Tuesday, May 13, 2008

A Lesson Among the Strawberries

Late last summer, bent over a row of strawberries in my parent's fabulous garden an interesting conversation developed among the trio of pickers. Sugar and I were there for a little summer visit, and like most evenings "on the farm" there were chores to be done. This particular time of year is spent gathering the harvest of the garden. Sugar Bear LOVES this time of year at Grandma and Papa's house. She is an exuberant helper, and literally enjoys the fruits of her labor.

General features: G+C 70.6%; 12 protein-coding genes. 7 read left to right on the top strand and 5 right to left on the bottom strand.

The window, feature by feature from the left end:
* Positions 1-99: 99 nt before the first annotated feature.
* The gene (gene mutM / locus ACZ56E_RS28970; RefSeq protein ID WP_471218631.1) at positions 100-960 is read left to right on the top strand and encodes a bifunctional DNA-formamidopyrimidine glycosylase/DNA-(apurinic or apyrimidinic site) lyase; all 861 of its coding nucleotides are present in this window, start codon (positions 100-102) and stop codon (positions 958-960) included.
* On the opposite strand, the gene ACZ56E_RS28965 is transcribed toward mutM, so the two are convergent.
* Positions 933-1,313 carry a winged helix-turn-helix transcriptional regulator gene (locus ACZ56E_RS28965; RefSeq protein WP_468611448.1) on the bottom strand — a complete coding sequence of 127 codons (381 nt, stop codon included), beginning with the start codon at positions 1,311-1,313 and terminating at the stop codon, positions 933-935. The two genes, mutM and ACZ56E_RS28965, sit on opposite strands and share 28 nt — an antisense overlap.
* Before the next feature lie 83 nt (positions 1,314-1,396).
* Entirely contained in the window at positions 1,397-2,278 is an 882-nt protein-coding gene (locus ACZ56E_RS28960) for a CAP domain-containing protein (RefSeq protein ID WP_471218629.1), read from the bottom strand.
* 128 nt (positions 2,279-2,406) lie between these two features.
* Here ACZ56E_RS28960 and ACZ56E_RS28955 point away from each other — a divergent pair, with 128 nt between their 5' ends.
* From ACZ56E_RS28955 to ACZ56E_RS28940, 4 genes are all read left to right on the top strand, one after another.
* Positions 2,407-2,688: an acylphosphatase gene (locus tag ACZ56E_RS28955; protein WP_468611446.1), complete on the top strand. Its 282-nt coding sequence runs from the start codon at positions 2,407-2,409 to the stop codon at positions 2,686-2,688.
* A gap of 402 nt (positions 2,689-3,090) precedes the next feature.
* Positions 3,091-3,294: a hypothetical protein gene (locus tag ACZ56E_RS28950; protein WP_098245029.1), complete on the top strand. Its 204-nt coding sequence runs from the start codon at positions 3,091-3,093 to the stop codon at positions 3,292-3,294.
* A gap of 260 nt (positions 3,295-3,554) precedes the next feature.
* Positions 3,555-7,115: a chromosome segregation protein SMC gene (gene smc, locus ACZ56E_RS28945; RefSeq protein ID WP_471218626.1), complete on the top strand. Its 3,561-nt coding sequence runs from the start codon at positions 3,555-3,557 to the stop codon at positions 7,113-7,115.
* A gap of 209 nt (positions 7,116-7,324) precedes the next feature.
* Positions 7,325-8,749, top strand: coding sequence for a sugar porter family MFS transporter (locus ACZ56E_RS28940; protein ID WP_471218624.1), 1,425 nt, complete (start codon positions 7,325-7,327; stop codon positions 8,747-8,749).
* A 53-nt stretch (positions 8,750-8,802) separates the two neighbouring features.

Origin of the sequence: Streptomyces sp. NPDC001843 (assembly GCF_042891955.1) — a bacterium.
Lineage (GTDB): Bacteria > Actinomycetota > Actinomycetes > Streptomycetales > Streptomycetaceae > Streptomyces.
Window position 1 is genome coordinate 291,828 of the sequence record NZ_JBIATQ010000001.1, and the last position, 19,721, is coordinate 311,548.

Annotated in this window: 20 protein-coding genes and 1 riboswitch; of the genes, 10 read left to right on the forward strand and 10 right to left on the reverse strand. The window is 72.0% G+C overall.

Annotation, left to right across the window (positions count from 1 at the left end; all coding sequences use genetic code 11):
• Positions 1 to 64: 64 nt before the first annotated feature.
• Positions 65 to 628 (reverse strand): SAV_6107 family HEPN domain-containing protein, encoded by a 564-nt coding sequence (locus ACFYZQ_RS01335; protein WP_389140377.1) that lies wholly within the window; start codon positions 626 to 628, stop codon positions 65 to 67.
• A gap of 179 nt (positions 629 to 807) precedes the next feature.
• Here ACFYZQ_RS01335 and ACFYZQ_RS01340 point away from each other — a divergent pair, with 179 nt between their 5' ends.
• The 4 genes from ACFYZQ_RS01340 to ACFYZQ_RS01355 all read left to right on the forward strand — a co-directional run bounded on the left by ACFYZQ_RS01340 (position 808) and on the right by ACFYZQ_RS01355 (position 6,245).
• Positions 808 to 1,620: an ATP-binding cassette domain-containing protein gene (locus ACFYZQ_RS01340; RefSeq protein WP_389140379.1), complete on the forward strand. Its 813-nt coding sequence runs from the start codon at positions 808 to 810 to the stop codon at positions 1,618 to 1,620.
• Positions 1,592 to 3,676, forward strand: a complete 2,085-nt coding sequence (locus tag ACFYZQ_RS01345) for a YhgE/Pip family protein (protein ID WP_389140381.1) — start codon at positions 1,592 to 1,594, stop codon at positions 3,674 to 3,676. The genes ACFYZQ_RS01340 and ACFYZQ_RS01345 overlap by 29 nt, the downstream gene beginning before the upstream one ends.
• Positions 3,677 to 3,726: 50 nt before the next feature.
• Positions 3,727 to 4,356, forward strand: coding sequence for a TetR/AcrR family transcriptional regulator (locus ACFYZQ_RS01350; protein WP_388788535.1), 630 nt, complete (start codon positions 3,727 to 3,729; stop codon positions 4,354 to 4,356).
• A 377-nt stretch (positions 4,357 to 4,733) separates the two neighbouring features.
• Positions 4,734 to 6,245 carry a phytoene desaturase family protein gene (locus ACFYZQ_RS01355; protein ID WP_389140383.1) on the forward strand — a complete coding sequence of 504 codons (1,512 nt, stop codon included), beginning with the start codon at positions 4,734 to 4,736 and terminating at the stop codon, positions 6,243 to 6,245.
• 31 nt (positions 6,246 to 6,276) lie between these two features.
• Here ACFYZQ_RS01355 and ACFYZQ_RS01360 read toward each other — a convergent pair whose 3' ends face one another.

As my parents and I went about picking strawberries, Sugar went about eating them. I casually mentioned that I was feeling tired, and glad that the Strawberry patch was considerably smaller than it used to be back when I was growing up. My dad sort of chuckled, and remarked, "It isn't THAT much smaller! You are just bigger!" Although I am much bigger than my childhood self, truly the strawberry patch was quite a bit smaller as well. Feeling a bit chided, I uttered something about the 10 rows of strawberries from back in the day, and my dad nearly jumped out of his boots to inform me that we had NEVER.....EVER had that many rows of strawberries, and I was ridiculous for exaggerating so. A little shocked by his recollection, I stood and said, "Ummmmm yeah Dad.....we did! I can hardly forget them. I spent many an evening out here picking strawberries! I quite easily recall the rows being so long that we'd only get through about 3 a night. Then the next night we'd do 3 more, and so on. By the time we finished the last row, there were new strawberries ripe on the first rows, so we'd start over, and round and round it went." At this point, my father also stood, and began to contradict me. "That is crazy! What are you thinking. We NEVER had that many rows, and to be quite frank, YOU RARELY HELPED IN THE GARDEN! I should know, I was the one who did EVERYTHING. I planted, weeded and picked. You and your brother were too lazy to lift a finger! arghhhhhhhhhh I can't believe this!" He really got quite huffy about it....and I was taken aback. My mother kept right on picking strawberries, and quietly said, "Well, I was there as well, and I remember it much like Corey, actually!" Let's just say....it went down hill from there. A rather lengthy conversation ensued. It became pretty apparent that even though we were all present in the same household, each and everyone one of us have a different perspective on "how it really was!" While my dad insisted that NONE of us helped, and he did it all, my mother and I recall helping A LOT! There was no convincing any of us differently. We simply agreed to disagree, but I am certain we walked away from that conversation harboring a bit of resentment.